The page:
Nearly 1,000 U.S. citizens, family have departed Israel with government help

By David Shepardson

WASHINGTON (Reuters) -Nearly 1,000 U.S. citizens and family members have departed Israel on State Department-sponsored charter flights and other transport options since Friday for Europe, a department spokesperson told Reuters on Monday.

The State Department said it had offered more than 4,000 seats on U.S. government-chartered transport by air and sea to U.S. citizens and immediate family but said the flights and other departure options have generally departed at half capacity or less.

The State Department said the U.S. government-facilitated flights to Athens are scheduled to continue from Tel Aviv through at least Thursday.

U.S. airlines have added flights to Athens and boosted the size of planes to accommodate Americans flying from Israel seeking to return home after fighters from Hamas burst across the barrier to Israel on Oct. 7, gunning down 1,300 Israelis, mainly civilians.

The State Department on Monday offered departure for American citizens from Haifa aboard a ship to Cyprus.

The State Department said over 3,000 U.S. citizens have also told the department they have successfully departed Israel and the West Bank in a variety of ways.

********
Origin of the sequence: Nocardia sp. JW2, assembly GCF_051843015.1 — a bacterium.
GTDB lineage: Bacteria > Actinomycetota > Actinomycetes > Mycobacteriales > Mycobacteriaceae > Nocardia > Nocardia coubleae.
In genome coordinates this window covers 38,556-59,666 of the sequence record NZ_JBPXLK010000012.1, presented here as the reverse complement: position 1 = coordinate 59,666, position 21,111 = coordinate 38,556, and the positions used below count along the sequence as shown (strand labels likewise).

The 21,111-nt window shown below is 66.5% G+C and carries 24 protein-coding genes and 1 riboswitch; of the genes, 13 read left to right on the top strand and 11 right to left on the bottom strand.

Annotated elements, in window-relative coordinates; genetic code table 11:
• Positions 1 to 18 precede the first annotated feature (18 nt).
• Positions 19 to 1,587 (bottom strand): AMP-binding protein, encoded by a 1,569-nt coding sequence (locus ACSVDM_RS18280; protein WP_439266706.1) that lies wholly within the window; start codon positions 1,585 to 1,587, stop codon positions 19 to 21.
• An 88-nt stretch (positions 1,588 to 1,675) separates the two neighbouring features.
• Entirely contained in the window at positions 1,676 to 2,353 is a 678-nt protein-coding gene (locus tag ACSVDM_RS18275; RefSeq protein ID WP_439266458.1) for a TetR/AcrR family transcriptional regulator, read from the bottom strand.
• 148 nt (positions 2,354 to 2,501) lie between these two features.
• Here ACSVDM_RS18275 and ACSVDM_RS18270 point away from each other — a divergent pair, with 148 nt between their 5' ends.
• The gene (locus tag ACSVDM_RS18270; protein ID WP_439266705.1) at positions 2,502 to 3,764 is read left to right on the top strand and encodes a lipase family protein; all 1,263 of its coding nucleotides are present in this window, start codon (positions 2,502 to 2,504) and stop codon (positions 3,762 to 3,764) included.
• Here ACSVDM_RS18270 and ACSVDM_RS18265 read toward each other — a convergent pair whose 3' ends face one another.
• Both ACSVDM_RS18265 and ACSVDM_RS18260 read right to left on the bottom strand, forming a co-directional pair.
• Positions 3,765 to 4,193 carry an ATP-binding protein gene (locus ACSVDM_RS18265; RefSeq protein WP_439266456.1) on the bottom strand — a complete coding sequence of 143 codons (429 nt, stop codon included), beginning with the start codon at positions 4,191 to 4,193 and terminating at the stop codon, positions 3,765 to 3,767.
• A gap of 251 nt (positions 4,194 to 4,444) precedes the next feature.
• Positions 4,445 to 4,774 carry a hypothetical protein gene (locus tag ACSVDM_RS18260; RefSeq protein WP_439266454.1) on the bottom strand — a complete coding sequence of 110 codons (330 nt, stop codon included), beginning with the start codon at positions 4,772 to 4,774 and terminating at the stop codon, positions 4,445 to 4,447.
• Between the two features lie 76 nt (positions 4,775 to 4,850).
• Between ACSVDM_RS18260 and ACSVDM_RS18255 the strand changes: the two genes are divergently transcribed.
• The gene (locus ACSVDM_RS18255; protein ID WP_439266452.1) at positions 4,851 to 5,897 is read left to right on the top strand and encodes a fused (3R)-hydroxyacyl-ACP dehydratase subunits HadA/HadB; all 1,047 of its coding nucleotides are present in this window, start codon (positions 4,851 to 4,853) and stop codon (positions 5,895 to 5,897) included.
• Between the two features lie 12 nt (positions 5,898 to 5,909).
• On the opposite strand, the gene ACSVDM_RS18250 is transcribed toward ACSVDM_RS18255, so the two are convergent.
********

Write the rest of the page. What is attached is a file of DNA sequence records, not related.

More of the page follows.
The state of Florida and a non-profit group partnered to charter a flight and helped more 270 Americans return from Israel, Governor Ron DeSantis said Monday, adding additional flights are planned this week.

The State Department added it will “continue to monitor demand from U.S. citizens for assistance in departing Israel on a real-time basis.”

United Airlines, American Airlines and Delta Air Lines all temporarily halted direct flights to Israel.

More than 30 U.S. lawmakers on Friday wrote the three airline CEOs urging them to resume flights to Tel Aviv “as quickly as possible.”

Deputy Secretary of State Richard Verma told airlines last week the U.S. government had received roughly 17,000 inquiries about travel assistance leaving Israel.

(Reporting by David Shepardson; Editing by Sandra Maler and Stephen Coates)